What matters most in life? Achievement or happiness? What should we encourage in our children, and what should schools and policymakers prioritise? NPC’s new data, released last week, highlights the drop in children’s well-being as they hit their teenage years, particularly for girls.
Although both genders become more dissatisfied with their lives between the ages of 11 and 16, girls’ satisfaction drops more rapidly. Girls’ self-esteem also falls away, while boys’ remains relatively stable.
Does this simply describe that inevitable moody teenage phase? Or can we, and should we, do something about it?
The attention given to well-being is inconsistent across different areas of policy. In 2010, David Cameron launched the Office of National Statistics’ Measuring National Well-being programme. But in 2012, changes to the Ofsted inspection framework saw the removal of references to health and emotions, with Education Secretary Michael Gove emphasising the need for inspectors to concentrate on “rigour” and academic excellence. Meanwhile, the National Institute for Health and Care Excellence (NICE) has recommended a greater focus for local authorities and partner organisations on children’s well-being. The Commission on Well-being and Policy, chaired by Lord Gus O’Donnell, argues for a focus on well-being for all policymaking, including an explicit role for schools in teaching life skills.
Well-being is not only important for its own sake; research shows that children with better emotional well-being make more progress and are more engaged at school. Emotional capability is also one of the factors that contribute to young people finding employment.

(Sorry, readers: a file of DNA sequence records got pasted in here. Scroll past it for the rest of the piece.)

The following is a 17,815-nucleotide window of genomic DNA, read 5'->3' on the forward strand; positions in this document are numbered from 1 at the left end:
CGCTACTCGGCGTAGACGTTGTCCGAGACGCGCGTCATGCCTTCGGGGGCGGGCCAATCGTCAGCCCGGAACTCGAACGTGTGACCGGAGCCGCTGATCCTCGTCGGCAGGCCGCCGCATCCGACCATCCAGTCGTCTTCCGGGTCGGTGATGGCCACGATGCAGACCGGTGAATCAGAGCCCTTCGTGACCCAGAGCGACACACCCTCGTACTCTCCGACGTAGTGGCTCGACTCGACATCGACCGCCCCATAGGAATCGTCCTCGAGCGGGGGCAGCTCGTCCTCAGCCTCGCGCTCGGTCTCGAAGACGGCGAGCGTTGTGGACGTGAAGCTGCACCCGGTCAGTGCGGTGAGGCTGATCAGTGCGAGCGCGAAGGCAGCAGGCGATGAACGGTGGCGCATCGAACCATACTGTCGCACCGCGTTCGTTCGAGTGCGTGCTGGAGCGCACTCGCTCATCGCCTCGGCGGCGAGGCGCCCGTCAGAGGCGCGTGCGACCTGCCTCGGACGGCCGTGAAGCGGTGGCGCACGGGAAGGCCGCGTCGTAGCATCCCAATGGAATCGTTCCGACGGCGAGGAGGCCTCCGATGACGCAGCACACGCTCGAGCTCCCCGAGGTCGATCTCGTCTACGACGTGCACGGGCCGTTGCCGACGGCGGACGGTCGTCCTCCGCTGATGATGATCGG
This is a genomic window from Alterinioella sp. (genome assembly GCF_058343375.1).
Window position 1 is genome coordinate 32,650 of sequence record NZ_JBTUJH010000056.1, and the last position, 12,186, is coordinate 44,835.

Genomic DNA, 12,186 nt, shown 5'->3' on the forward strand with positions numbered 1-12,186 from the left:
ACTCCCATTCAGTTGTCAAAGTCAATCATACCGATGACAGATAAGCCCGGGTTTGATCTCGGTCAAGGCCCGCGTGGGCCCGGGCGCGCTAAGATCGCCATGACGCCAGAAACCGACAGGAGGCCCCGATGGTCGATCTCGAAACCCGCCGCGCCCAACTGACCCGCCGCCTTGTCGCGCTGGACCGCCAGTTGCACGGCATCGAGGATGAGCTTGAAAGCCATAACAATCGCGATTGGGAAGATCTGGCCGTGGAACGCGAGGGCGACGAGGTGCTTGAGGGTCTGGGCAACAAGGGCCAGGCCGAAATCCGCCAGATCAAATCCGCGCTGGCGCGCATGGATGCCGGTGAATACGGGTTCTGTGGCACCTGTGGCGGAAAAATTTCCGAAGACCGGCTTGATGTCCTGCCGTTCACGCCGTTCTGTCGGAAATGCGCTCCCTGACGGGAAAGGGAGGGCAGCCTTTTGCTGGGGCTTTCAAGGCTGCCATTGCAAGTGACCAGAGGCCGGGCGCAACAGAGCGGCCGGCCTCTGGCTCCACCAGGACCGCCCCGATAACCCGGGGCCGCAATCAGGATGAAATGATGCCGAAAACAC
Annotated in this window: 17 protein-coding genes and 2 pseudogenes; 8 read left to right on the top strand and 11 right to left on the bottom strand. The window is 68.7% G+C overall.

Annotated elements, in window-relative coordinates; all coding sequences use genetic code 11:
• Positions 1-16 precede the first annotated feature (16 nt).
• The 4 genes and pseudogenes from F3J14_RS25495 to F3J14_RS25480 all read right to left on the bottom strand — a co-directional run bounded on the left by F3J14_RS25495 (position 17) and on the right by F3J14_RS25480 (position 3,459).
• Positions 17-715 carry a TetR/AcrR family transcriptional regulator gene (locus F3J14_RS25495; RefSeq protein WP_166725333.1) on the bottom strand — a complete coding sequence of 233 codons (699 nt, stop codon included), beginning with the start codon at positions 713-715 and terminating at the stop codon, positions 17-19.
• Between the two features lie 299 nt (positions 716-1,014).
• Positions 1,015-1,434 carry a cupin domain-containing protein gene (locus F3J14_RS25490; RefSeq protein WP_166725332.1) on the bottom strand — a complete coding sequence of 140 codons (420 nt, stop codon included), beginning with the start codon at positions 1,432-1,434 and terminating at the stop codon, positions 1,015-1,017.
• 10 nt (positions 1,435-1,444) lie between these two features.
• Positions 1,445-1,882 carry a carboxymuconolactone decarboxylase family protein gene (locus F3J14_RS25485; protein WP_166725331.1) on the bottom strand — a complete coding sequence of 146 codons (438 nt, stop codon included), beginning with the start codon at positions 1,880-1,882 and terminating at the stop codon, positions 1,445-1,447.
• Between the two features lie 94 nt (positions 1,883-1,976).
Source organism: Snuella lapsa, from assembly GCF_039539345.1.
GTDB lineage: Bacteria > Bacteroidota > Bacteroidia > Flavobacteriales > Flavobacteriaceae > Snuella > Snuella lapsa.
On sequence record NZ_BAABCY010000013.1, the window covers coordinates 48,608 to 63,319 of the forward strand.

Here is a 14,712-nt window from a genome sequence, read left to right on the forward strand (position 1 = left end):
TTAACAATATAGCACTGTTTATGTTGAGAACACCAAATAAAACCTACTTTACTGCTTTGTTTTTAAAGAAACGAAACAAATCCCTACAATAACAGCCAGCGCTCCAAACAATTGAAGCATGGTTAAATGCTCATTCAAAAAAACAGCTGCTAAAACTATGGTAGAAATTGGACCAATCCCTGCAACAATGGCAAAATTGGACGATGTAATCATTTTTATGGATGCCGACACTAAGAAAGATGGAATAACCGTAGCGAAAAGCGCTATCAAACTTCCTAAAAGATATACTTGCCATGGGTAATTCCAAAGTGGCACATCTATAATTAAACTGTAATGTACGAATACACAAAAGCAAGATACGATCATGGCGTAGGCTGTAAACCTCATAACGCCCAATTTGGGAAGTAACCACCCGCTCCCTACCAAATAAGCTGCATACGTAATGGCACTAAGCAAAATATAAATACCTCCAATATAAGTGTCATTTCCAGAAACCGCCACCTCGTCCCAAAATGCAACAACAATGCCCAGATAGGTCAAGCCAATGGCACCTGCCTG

The evidence points to a need for schools to be supported to address (and monitor) well-being as well as academic achievement, and for parents and practitioners to be supported too (The Children’s Society shares good advice on this). The differences in gender also need to be taken into account. Here, schools have tended to focus on the lower academic achievement of boys and what can be done to support them to improve their grades; the same focus should be placed on girls in relation to well-being.
And what of the causes? What role does technology and digital bullying play in the decline in well-being? What impact does insidious sexism and easy access to pornography have on girls’ well-being, and boys’ ability to form healthy relationships?
The Education Select Committee is currently conducting a welcome inquiry into Personal, Social, Health and Economic education, as well as Sex and Relationships Education in schools. But it is not only schools and practitioners who have a role in improving children’s well-being. Policymakers need to respond to concerns raised about the role of culture, media and the web. Happiness matters; everyone knows that. It’s time it should be properly prioritised.
This blog was originally published by Children & Young People Now here.